Rats' eyes point to sky at all times

Rats' eyes move in a manner unlike most other mammals including humans, according to a new study of the animals released in the May 26 issue of Nature. Rats also keep a careful watch on the skies above them at all times, according to the group that reported the unexpected findings.

Researchers from the Max Plack Institute for Biological Cybernetics in Germany used high-speed cameras to record the eye movements of rats. What they found is that the highly-intelligent rodents could move both eyes independently from one another, both horizontally and vertically.

Eye movement also appeared to be coordinated with the position of the rat's head to provide the largest field of view possible at all times, especially above them. This allows rats the ability to keep the sky above them constantly in view, which researchers propose is an adaptation to keep them safe from predators in flight.

"When the head points downward, the eyes move back, away from the tip of the nose. When the rat lifts its head, the eyes look forward... If the animal puts its head on one side, the eye on the lower side moves up and the other eye moves down," Jason Kerr from the Institute said.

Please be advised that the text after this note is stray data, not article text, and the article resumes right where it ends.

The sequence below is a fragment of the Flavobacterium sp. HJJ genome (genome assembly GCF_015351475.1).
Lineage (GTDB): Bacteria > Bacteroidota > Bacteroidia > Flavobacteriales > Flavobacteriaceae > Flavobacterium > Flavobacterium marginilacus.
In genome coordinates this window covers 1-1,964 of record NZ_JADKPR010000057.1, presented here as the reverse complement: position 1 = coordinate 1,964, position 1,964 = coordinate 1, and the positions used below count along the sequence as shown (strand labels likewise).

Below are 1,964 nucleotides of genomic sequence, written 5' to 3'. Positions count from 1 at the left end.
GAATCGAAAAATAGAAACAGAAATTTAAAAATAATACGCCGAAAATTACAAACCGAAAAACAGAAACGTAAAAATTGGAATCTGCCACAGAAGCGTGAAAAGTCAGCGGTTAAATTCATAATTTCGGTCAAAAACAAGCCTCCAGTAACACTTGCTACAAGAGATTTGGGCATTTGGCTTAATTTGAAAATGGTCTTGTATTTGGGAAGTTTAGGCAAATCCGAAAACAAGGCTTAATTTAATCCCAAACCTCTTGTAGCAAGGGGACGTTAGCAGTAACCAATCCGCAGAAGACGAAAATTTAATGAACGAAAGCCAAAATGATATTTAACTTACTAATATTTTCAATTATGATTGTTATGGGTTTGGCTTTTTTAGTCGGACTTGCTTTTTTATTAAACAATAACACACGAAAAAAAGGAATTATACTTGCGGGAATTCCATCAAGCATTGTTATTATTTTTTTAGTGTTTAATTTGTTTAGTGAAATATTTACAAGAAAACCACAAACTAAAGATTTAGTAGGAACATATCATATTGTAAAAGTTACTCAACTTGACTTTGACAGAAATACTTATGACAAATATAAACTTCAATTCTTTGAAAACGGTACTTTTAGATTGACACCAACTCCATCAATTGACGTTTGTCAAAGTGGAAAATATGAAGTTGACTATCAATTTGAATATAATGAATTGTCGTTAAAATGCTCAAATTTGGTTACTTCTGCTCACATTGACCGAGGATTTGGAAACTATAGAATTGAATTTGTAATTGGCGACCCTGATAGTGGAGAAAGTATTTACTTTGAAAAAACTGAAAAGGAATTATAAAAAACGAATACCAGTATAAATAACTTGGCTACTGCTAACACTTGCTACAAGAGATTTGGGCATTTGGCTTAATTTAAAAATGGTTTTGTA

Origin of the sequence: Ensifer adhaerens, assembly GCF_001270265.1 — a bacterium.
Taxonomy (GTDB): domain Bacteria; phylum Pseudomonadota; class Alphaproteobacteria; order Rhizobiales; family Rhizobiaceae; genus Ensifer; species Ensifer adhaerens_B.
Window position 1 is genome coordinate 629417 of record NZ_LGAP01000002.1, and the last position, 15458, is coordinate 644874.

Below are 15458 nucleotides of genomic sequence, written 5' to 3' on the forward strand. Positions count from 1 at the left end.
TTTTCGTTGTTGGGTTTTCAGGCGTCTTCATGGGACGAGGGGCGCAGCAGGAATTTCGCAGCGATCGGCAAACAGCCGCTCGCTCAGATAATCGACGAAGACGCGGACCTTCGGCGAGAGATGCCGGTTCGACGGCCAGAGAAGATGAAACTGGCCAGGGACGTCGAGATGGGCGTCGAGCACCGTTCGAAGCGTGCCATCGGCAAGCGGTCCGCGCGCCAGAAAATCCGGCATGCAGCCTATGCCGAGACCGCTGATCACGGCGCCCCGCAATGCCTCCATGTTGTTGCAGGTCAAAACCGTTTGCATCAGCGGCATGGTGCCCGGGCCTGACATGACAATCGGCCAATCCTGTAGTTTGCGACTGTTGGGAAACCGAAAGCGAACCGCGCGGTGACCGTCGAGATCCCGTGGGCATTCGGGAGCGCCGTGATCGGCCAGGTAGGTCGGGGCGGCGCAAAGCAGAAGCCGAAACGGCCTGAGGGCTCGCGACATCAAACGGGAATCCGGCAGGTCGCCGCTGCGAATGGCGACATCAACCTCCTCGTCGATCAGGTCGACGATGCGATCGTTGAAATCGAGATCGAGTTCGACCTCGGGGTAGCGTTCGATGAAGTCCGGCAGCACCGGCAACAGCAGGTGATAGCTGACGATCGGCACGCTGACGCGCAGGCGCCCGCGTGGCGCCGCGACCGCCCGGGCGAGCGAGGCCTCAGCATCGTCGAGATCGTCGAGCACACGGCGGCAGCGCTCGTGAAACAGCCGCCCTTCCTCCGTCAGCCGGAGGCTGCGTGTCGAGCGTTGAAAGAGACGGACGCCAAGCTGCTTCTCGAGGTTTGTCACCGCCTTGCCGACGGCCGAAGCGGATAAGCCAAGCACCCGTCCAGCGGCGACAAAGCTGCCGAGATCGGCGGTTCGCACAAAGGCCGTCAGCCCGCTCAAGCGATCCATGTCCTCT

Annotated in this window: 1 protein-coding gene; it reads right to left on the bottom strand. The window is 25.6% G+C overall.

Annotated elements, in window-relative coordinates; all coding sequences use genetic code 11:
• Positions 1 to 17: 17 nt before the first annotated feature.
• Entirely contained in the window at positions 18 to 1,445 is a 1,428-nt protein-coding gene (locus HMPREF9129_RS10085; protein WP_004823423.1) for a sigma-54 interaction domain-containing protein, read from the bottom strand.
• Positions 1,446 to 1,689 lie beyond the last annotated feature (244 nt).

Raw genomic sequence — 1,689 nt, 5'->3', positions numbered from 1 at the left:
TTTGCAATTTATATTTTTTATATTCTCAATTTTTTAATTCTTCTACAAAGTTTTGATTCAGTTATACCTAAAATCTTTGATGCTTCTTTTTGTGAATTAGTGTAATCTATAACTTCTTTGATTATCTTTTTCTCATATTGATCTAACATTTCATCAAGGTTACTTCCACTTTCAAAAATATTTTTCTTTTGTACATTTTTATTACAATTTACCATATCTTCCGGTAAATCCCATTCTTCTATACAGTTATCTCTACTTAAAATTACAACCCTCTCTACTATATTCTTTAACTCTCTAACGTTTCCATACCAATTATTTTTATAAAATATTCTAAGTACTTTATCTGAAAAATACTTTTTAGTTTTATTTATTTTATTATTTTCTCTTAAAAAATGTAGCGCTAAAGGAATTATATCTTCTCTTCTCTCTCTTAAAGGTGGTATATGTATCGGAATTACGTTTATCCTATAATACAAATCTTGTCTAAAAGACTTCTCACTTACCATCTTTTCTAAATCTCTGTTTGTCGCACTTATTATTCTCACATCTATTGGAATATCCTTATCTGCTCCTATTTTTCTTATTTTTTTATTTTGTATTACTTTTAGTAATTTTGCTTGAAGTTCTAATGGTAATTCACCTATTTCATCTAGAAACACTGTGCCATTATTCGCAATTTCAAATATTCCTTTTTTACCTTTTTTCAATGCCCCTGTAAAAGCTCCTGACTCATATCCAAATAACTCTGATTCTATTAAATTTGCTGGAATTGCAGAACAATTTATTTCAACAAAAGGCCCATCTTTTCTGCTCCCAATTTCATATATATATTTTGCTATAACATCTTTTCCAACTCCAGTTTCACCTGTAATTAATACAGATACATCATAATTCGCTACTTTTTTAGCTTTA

Tiny cameras, weighing about the same as a dollar bill, were fitted to the heads of the animals. These devices were able to record the super-fast movement of the animal's eyes. Another device measured the position and alignment of the head of the rats, and combining information from the tools allowed the researchers to accurately determine what each rat was seeing at all times.

By recreating the field of view seen by each eyes, researchers were able to conclude that rats do not see in the same manner as humans. While our brains (and those of most mammals) process images from both eyes into one coherent image, the eyes of rats deliver two wholly-independent pictures to their nervous system.

"Humans move their eyes in a very stereotypical way for both counteracting head movements and searching around. Both our eyes move together and always follow the same object. In rats, on the other hand, the eyes generally move in opposite directions," Kerr said.

To put this in perspective, human eyes must be aligned within less than one degree of each other, or double-vision could result. The angle between the eyes of rats, the study found, could be as much as 40 degrees horizontally or 60 degrees vertically. This gives rats the ability to make their way around the world while constantly keeping both eyes toward the sky.

This was the only part of the rat's visual field that was kept under constant surveillance by the animals, leading to the conclusion that this adaptation was due to birds.

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